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Minorities to Get Health Care Tonic

China's ethnic minorities, about 100 million people, are expected to enjoy better health care and higher living standards in the future, according to officials.

The State Family Planning Commission has urged local officials and family planning workers to work harder to provide better services.

They have also been told to respect the traditions and religions of ethnic minorities, said Zhang Weiqing, minister in charge of the State Family Planning Commission.

A grassroots health service network will be set up to try to prevent birth defects in ethnic minority areas.

Family planning will also be integrated with programs to tackle poverty in ethnic minority areas to allow people to live happier lives.

Zhang made the remarks at the opening of a national conference on population and family planning among ethnic minorities in Hailar in the Inner Mongolia Autonomous Region.

The State is setting up these policies to make sure economic development and population growth progress hand in hand, said Zhang.

The present policy encourages urban families to have one child, though couples who are both only-children may have a second baby.

Farmers who have only one girl may also have a second child after waiting four years.

But such policies among ethnic minorities are flexible and can be changed by local governments, officials said.

More and more ethnic residents have now realized the importance of family planning and support its implementation, Zhang said.

Birth rates in the five ethnic autonomous regions -- Guangxi Zhuang Autonomous Region, Xinjiang Uygur Autonomous Region, Ningxia Hui Autonomous Region, Tibet Autonomous Region and Inner Mongolia Autonomous Region -- have declined from 22.01 per thousand in 1990 to 17.91 per thousand last year.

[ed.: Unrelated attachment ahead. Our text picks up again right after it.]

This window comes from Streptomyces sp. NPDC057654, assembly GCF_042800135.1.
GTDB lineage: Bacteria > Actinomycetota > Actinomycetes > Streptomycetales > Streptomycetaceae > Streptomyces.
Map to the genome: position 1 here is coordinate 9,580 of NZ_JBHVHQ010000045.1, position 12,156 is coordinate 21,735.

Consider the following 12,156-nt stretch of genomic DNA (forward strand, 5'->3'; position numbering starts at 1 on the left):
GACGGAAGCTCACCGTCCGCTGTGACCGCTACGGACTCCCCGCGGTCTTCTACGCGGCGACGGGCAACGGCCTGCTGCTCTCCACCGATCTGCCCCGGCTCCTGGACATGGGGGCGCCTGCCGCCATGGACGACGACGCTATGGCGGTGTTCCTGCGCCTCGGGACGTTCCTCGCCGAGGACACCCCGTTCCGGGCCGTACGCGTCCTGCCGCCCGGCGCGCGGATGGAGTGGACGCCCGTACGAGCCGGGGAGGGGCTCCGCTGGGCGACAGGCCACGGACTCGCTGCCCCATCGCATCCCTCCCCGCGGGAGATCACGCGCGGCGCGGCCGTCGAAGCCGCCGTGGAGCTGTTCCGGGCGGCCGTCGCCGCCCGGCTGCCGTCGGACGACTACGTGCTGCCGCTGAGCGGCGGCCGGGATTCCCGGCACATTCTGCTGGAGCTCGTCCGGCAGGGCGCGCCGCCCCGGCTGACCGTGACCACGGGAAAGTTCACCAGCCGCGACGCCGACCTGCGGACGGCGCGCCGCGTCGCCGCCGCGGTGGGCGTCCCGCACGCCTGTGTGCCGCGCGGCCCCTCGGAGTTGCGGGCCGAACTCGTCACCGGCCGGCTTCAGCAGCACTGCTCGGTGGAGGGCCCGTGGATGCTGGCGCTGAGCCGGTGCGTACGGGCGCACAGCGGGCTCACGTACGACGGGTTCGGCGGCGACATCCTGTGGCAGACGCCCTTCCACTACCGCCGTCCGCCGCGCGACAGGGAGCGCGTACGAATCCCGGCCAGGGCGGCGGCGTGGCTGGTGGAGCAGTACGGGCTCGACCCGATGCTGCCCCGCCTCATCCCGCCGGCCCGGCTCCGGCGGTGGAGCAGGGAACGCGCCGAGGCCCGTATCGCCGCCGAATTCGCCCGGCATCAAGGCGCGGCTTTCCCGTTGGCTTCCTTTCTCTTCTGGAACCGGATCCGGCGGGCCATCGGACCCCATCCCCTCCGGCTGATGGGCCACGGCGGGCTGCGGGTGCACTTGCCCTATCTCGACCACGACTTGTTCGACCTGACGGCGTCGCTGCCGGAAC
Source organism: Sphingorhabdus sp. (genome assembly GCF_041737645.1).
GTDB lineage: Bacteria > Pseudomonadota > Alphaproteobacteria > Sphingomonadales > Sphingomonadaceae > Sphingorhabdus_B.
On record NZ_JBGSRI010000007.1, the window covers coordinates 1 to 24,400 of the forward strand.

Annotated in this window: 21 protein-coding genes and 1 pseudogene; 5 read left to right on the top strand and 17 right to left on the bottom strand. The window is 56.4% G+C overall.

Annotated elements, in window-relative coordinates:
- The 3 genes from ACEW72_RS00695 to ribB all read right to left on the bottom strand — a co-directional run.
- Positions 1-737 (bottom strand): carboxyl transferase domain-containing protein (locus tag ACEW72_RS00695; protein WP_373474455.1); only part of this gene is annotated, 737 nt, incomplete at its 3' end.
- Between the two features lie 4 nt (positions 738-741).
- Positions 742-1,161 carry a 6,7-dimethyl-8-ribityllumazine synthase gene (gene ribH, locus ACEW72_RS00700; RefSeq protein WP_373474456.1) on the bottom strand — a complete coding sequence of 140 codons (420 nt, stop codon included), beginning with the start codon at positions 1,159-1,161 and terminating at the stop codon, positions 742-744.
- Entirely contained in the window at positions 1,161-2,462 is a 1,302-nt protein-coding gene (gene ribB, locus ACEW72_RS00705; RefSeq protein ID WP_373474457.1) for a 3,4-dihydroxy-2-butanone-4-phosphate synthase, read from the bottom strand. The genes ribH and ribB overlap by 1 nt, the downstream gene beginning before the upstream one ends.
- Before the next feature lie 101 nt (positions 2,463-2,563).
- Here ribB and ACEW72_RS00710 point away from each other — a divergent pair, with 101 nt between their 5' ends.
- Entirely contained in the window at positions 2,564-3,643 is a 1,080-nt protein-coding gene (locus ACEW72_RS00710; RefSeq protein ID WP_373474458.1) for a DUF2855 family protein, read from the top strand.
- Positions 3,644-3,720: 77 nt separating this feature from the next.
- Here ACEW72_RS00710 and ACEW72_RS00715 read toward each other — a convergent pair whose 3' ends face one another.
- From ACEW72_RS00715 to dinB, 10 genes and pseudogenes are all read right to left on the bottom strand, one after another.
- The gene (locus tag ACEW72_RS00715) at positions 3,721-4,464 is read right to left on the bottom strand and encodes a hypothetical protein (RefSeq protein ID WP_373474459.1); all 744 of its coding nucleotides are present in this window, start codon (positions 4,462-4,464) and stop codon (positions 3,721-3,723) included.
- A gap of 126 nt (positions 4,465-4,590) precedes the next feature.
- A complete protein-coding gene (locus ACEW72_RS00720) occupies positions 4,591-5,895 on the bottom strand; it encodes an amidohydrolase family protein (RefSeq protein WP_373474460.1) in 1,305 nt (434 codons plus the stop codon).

With improvements in health care, infant mortality rates in these regions have also decreased considerably.

In Tibet Autonomous Region infant mortality fell from 91.8 per thousand in 1990 to 36.5 per thousand in 1999.

Zhang stressed a rising population could affect the development of China's western regions.

“Population growth is putting increasing pressure on the environment and resources in the regions,” the official said. “The growing population has led to many problems, including desertification, shortages of water and energy, and a lack of land to cultivate.”

Poverty, illiteracy, low urbanization, high infant mortality rates and less-developed heath care facilities have badly affected ethnic minorities, statistics from the commission show.

“In some localities, family planning work is still at very primitive level and people have not shaken off old ways,” Zhang said.

(China Daily)

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